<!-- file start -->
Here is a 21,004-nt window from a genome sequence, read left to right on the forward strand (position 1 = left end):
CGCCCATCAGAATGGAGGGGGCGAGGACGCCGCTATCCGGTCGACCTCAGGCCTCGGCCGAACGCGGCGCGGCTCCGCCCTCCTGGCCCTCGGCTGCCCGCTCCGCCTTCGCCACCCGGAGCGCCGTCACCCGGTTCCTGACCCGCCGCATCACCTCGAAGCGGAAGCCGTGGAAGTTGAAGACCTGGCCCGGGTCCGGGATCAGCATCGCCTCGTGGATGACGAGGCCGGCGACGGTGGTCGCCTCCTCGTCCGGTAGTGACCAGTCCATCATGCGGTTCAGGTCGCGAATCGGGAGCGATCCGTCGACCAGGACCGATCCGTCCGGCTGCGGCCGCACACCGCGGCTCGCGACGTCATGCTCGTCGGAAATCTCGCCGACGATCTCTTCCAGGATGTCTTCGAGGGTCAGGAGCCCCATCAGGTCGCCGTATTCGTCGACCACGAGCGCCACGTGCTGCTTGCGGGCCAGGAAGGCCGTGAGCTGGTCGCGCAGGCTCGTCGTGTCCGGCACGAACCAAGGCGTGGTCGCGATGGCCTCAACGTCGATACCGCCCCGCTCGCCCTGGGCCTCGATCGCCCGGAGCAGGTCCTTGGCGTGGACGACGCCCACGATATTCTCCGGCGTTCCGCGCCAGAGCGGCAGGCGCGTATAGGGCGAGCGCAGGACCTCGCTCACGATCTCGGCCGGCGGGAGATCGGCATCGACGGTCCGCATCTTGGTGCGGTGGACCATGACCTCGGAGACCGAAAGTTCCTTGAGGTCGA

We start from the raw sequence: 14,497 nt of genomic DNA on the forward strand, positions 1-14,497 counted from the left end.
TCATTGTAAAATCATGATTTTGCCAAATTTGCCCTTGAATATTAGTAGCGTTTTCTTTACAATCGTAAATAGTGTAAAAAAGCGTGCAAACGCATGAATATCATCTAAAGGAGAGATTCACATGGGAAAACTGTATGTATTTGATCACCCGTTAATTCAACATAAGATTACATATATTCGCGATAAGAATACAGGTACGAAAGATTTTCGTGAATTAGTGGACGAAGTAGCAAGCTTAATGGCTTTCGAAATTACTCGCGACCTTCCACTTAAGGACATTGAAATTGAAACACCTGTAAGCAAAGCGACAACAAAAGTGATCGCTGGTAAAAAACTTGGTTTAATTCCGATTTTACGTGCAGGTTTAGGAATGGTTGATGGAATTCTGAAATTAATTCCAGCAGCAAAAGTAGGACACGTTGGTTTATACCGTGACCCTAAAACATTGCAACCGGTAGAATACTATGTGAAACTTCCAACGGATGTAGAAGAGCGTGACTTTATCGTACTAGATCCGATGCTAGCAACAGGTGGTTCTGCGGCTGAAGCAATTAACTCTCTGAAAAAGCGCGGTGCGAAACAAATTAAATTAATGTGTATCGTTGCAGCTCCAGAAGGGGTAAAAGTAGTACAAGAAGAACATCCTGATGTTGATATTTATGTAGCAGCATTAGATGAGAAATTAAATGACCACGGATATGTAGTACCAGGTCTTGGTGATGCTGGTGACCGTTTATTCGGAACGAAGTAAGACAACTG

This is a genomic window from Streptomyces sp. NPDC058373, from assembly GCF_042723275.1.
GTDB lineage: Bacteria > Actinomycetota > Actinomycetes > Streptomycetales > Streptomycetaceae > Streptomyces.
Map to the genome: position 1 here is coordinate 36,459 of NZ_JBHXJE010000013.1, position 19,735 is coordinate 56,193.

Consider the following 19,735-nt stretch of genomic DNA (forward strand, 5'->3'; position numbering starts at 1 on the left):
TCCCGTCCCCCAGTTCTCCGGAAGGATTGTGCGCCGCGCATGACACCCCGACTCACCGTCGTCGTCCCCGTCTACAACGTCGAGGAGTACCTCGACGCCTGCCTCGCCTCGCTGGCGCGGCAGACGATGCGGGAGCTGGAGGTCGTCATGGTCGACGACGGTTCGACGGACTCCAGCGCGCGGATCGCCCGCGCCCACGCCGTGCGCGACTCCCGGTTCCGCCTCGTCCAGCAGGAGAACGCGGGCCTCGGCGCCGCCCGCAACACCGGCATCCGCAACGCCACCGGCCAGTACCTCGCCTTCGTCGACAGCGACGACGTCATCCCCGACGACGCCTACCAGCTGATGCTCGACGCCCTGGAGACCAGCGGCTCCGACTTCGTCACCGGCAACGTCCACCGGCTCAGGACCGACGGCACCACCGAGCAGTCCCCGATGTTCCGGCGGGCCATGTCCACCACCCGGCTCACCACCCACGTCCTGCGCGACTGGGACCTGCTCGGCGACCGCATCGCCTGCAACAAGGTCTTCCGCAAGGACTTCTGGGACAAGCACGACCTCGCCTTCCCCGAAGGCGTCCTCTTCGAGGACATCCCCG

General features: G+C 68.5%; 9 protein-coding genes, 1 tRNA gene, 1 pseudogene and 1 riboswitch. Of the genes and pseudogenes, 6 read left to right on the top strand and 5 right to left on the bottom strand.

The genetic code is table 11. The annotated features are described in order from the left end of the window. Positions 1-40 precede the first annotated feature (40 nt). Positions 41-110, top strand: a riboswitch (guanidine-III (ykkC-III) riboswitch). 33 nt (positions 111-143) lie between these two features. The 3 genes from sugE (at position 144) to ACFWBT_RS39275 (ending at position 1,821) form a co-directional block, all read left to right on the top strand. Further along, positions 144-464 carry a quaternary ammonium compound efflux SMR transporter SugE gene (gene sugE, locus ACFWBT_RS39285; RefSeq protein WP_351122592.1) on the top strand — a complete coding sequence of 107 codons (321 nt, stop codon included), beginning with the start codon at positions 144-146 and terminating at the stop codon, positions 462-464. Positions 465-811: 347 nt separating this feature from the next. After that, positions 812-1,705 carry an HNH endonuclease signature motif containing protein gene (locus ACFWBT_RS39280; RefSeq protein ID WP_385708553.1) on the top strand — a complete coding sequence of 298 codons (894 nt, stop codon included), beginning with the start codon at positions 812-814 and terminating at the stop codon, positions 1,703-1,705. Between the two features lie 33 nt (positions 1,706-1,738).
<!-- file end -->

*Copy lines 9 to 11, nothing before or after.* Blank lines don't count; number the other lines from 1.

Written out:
TCCCGTCCCCCAGTTCTCCGGAAGGATTGTGCGCCGCGCATGACACCCCGACTCACCGTCGTCGTCCCCGTCTACAACGTCGAGGAGTACCTCGACGCCTGCCTCGCCTCGCTGGCGCGGCAGACGATGCGGGAGCTGGAGGTCGTCATGGTCGACGACGGTTCGACGGACTCCAGCGCGCGGATCGCCCGCGCCCACGCCGTGCGCGACTCCCGGTTCCGCCTCGTCCAGCAGGAGAACGCGGGCCTCGGCGCCGCCCGCAACACCGGCATCCGCAACGCCACCGGCCAGTACCTCGCCTTCGTCGACAGCGACGACGTCATCCCCGACGACGCCTACCAGCTGATGCTCGACGCCCTGGAGACCAGCGGCTCCGACTTCGTCACCGGCAACGTCCACCGGCTCAGGACCGACGGCACCACCGAGCAGTCCCCGATGTTCCGGCGGGCCATGTCCACCACCCGGCTCACCACCCACGTCCTGCGCGACTGGGACCTGCTCGGCGACCGCATCGCCTGCAACAAGGTCTTCCGCAAGGACTTCTGGGACAAGCACGACCTCGCCTTCCCCGAAGGCGTCCTCTTCGAGGACATCCCCG

General features: G+C 68.5%; 9 protein-coding genes, 1 tRNA gene, 1 pseudogene and 1 riboswitch. Of the genes and pseudogenes, 6 read left to right on the top strand and 5 right to left on the bottom strand.

The genetic code is table 11. The annotated features are described in order from the left end of the window. Positions 1-40 precede the first annotated feature (40 nt). Positions 41-110, top strand: a riboswitch (guanidine-III (ykkC-III) riboswitch). 33 nt (positions 111-143) lie between these two features. The 3 genes from sugE (at position 144) to ACFWBT_RS39275 (ending at position 1,821) form a co-directional block, all read left to right on the top strand. Further along, positions 144-464 carry a quaternary ammonium compound efflux SMR transporter SugE gene (gene sugE, locus ACFWBT_RS39285; RefSeq protein WP_351122592.1) on the top strand — a complete coding sequence of 107 codons (321 nt, stop codon included), beginning with the start codon at positions 144-146 and terminating at the stop codon, positions 462-464. Positions 465-811: 347 nt separating this feature from the next. After that, positions 812-1,705 carry an HNH endonuclease signature motif containing protein gene (locus ACFWBT_RS39280; RefSeq protein ID WP_385708553.1) on the top strand — a complete coding sequence of 298 codons (894 nt, stop codon included), beginning with the start codon at positions 812-814 and terminating at the stop codon, positions 1,703-1,705. Between the two features lie 33 nt (positions 1,706-1,738).